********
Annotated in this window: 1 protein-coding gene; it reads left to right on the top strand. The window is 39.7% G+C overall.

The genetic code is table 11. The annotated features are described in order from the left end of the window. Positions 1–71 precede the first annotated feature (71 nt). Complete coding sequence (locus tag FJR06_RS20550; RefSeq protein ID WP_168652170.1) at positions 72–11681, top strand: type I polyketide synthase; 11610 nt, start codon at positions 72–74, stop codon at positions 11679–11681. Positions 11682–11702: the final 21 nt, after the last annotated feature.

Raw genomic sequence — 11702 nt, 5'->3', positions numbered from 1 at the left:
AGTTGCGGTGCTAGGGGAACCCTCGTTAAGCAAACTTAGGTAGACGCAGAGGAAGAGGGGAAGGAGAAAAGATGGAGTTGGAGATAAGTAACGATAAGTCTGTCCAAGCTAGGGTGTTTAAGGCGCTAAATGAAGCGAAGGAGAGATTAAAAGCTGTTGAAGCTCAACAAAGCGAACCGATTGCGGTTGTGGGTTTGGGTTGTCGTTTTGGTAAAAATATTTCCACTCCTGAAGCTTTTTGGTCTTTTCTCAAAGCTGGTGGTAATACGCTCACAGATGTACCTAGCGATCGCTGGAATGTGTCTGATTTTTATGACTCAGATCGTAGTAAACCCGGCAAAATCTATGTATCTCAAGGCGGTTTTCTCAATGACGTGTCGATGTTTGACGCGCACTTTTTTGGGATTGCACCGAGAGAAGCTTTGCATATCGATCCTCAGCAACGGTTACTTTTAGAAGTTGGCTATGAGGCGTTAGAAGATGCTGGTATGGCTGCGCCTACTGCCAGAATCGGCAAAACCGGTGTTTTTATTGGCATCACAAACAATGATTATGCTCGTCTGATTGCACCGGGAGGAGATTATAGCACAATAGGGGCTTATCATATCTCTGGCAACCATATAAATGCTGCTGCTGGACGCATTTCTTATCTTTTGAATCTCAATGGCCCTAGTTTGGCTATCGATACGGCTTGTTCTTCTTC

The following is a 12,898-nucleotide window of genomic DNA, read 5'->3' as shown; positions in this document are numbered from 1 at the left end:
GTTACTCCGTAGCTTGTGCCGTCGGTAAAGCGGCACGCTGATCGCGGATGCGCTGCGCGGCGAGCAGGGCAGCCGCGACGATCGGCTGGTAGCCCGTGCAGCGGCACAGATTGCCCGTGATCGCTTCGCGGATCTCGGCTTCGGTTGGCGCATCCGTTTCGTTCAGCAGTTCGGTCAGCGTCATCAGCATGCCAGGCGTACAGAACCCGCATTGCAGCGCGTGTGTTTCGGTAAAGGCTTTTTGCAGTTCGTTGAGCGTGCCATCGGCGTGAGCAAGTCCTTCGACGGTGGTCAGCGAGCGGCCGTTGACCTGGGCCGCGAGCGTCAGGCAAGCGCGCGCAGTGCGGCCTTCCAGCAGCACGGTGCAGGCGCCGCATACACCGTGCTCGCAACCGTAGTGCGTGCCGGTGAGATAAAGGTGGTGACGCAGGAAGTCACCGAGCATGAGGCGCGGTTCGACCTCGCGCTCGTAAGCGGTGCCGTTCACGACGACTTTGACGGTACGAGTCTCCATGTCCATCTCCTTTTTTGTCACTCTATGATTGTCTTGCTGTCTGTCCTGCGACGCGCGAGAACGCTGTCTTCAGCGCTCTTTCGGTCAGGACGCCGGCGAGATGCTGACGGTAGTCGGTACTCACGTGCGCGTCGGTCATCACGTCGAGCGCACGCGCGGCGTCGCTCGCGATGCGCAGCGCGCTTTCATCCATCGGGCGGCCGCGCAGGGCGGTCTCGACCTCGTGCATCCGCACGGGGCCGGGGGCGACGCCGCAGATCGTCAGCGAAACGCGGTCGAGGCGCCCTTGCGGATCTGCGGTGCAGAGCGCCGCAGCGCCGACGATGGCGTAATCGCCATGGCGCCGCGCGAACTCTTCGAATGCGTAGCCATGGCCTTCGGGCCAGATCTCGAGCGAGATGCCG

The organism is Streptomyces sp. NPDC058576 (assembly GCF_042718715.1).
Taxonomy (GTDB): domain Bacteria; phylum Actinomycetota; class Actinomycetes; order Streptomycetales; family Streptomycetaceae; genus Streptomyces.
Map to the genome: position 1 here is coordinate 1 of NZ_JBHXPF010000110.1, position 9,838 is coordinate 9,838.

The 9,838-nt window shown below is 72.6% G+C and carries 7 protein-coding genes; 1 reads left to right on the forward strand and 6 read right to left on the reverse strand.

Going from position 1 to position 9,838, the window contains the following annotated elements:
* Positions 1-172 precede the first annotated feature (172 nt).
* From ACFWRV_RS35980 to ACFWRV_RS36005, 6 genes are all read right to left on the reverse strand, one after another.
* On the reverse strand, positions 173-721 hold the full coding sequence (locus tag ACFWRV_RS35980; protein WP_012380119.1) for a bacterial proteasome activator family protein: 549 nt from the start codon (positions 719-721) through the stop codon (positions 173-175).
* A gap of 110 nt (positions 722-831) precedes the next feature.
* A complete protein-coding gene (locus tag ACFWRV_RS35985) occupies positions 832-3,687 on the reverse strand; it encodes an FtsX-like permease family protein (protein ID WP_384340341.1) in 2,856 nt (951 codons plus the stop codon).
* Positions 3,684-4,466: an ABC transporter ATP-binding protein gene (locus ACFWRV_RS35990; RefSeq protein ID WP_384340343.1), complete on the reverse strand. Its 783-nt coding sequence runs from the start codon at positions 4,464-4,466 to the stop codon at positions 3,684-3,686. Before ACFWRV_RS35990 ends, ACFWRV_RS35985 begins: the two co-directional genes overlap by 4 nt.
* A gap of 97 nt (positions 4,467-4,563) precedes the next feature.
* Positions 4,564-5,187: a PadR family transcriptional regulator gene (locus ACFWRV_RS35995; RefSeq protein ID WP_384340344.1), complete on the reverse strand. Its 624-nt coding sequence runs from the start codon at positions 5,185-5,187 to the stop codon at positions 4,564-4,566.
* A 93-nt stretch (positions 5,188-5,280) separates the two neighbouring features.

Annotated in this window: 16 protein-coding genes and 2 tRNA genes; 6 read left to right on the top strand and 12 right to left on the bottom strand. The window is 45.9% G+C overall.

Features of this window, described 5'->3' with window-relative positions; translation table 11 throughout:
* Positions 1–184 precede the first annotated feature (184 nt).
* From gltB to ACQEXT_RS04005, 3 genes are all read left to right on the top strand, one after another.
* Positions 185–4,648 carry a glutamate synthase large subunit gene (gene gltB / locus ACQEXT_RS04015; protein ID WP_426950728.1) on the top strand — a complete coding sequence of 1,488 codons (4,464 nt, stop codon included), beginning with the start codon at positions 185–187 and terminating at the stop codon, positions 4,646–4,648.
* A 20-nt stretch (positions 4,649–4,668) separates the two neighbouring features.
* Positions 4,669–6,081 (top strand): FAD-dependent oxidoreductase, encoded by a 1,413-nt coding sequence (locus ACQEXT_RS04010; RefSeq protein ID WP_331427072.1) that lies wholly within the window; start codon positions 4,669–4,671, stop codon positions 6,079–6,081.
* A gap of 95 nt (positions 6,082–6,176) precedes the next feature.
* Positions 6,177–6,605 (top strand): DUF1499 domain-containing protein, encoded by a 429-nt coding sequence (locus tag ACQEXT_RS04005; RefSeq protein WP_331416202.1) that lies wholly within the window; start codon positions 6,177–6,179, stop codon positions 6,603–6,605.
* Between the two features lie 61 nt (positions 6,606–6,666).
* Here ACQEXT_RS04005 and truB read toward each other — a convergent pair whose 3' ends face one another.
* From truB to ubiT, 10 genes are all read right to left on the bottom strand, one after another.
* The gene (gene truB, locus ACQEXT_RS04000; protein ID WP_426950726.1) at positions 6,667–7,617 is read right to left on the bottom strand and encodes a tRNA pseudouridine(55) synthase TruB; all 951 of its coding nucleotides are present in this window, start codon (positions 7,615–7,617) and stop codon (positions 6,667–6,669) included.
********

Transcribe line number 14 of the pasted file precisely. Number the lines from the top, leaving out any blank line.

* On the reverse strand, positions 173-721 hold the full coding sequence (locus tag ACFWRV_RS35980; protein WP_012380119.1) for a bacterial proteasome activator family protein: 549 nt from the start codon (positions 719-721) through the stop codon (positions 173-175).